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Saturday
Dec052009

Monkey see, monkey do? Images, media and public health

In today's Ottawa Citizen, Leonard Stern wrote an editorial called Parental guidance. In it, he discussed the reaction of the paper's readers to a number of parenting related articles that the newspaper had run. This included one by Kate Heartfield saying that the crib recall was pretty obvious (anyone could see that those cribs are not safe) and one by Ottawa physician Barry Dworkin way back in 2002 suggesting that combination feeding (breast/bottle) was okay in some cases.

Those are certainly hot buttons and I can imagine that they got a lot of letters about them. I haven't read the articles  or the letters myself, so I can't comment on the validity or outrageousness of either the articles or the letters received in response. However, the other hot button that Leonard Stern mentioned did get me riled up and made me question the original author's judgment, Leonard Stern's judgment and the judgment of the newspaper's editorial team and policies.

Outrage over helmetless kids


In his editorial, Stern writes:
Last fall, [Kate] Jaimet took her two young daughters on a cycling tour of Quebec's Eastern Townships. Jaimet wrote a lovely article about the adventure for the Citizen's Travel section, accompanied by photos of the girls. Except the children were not wearing helmets. Uh oh.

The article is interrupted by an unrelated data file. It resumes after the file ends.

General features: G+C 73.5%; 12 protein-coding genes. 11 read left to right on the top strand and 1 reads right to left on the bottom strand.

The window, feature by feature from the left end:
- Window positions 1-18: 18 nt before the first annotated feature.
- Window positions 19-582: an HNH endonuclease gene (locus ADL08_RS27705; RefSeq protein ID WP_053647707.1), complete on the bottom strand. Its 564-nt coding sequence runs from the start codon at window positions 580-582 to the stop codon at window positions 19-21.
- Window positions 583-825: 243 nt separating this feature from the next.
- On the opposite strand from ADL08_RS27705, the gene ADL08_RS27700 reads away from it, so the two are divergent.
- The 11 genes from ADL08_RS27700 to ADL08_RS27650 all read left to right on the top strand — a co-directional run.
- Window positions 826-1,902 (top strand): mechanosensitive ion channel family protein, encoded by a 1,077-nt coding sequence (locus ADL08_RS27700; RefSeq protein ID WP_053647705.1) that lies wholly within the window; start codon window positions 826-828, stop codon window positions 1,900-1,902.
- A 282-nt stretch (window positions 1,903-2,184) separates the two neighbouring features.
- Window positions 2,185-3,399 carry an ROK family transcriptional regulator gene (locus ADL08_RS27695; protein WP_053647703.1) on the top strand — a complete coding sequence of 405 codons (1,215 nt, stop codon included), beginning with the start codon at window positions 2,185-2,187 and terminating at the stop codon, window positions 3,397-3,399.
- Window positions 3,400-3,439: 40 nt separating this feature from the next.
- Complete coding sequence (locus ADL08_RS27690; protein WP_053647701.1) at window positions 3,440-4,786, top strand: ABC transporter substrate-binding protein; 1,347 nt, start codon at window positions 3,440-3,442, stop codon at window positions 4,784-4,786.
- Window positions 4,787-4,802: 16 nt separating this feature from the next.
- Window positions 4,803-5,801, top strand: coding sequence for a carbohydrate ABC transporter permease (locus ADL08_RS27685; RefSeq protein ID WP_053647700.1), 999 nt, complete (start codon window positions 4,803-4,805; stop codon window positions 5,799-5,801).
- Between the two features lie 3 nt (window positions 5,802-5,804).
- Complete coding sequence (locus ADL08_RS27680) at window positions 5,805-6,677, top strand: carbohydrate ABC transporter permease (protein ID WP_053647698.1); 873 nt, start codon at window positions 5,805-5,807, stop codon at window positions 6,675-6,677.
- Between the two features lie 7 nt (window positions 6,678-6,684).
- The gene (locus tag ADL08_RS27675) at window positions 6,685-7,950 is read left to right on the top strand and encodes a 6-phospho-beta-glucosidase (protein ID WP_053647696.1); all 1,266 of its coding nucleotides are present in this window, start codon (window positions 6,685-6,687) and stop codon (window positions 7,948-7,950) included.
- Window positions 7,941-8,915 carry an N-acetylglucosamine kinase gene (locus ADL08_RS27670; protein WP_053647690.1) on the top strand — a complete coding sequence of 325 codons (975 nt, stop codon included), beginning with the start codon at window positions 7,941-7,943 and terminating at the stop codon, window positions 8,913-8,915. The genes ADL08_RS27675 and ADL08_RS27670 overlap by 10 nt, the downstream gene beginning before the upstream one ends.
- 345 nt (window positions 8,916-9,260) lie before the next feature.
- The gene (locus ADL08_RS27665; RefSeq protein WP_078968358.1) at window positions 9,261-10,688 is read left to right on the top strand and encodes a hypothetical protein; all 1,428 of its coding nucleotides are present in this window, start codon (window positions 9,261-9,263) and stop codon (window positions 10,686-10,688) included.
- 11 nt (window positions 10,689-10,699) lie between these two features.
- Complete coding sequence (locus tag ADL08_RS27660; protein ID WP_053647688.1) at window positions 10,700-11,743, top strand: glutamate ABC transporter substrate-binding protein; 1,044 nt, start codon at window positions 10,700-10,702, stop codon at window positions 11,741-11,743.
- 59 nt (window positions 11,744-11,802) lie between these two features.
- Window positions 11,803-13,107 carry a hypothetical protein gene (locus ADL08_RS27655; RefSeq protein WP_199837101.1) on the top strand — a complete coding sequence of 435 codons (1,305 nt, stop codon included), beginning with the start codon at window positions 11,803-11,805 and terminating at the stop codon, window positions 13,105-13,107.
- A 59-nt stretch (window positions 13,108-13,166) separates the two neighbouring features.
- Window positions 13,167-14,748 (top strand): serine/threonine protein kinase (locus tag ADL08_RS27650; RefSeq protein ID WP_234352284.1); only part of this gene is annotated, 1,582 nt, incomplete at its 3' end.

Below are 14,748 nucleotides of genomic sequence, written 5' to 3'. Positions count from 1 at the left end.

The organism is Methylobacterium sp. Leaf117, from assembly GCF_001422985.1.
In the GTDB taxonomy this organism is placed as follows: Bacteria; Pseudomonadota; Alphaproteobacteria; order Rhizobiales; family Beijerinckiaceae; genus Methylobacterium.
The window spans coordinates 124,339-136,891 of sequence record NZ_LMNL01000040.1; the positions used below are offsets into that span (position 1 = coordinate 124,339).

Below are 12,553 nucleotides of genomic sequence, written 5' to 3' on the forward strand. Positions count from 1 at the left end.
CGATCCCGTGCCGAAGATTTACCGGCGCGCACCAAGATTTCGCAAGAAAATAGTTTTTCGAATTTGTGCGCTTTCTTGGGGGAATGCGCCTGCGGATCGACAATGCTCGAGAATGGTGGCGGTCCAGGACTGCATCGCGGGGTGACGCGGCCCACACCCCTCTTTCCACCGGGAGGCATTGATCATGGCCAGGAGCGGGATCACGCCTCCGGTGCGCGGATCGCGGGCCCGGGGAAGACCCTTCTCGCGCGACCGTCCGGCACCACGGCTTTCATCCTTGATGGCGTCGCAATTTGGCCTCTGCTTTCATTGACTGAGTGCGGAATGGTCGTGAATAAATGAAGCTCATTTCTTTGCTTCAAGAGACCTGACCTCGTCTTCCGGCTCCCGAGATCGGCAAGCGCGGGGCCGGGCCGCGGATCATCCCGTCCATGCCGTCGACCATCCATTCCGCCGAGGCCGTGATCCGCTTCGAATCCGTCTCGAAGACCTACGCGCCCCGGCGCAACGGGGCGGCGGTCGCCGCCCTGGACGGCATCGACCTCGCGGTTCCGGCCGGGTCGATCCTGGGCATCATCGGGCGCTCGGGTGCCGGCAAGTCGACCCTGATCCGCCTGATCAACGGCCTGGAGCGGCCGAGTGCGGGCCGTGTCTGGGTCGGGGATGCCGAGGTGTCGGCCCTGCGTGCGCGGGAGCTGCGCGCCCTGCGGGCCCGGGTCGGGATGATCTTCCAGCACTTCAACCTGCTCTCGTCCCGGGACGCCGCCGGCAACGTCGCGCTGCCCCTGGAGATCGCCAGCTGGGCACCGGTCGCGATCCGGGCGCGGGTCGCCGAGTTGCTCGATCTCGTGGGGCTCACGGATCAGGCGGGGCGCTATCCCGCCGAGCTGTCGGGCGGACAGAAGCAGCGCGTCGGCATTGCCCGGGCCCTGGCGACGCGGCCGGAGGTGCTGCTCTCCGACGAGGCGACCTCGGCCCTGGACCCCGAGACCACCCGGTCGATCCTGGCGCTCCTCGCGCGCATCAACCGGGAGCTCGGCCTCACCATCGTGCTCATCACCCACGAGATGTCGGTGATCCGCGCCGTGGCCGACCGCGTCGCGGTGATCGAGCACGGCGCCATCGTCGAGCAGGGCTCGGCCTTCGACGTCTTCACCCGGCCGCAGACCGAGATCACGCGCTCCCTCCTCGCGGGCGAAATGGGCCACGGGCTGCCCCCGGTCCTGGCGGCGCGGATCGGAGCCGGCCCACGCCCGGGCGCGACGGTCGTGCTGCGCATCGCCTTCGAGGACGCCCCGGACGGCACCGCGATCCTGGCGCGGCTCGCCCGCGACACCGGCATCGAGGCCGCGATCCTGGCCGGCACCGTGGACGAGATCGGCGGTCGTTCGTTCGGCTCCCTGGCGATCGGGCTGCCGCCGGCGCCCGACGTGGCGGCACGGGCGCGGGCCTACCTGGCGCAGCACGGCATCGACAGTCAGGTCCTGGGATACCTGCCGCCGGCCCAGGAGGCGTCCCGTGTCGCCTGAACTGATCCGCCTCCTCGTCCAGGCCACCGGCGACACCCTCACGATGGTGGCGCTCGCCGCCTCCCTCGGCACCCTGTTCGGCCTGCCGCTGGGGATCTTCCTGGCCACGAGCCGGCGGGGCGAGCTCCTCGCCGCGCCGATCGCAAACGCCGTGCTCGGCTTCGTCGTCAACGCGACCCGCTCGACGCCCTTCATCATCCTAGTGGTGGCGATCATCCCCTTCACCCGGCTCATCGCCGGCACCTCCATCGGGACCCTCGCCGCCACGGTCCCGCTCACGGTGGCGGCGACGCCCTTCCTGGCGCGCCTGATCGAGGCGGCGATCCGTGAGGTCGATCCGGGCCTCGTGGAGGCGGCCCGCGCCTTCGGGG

Stern goes on to explain that the paper received no shortage of feedback from readers who "did not hesitate to lecture Jaimet on her dereliction of maternal duty". He then explained that people who work with Kate know that she is a great mom and she even writes children's books in her spare time (not sure what that has to do with keeping your kids safe, but okay).

Stern asked Jaimet what it was like to hear from readers who thought she was a bad parent. Stern wrote:
"People should just chill a little bit" she e-mailed me. She notes that the controversial photos of her children were taken on dedicated bike paths. When it comes to biking on the street, however, her children always wear helmets.

Stern concludes by saying that he hates receiving parenting advice from strangers and that despite his own urge to be a busybody and butt in when he sees bad parenting, he just shuts up. He doesn't want them to think that he is judging them, but admits he probably is.

Bicycle helmet safety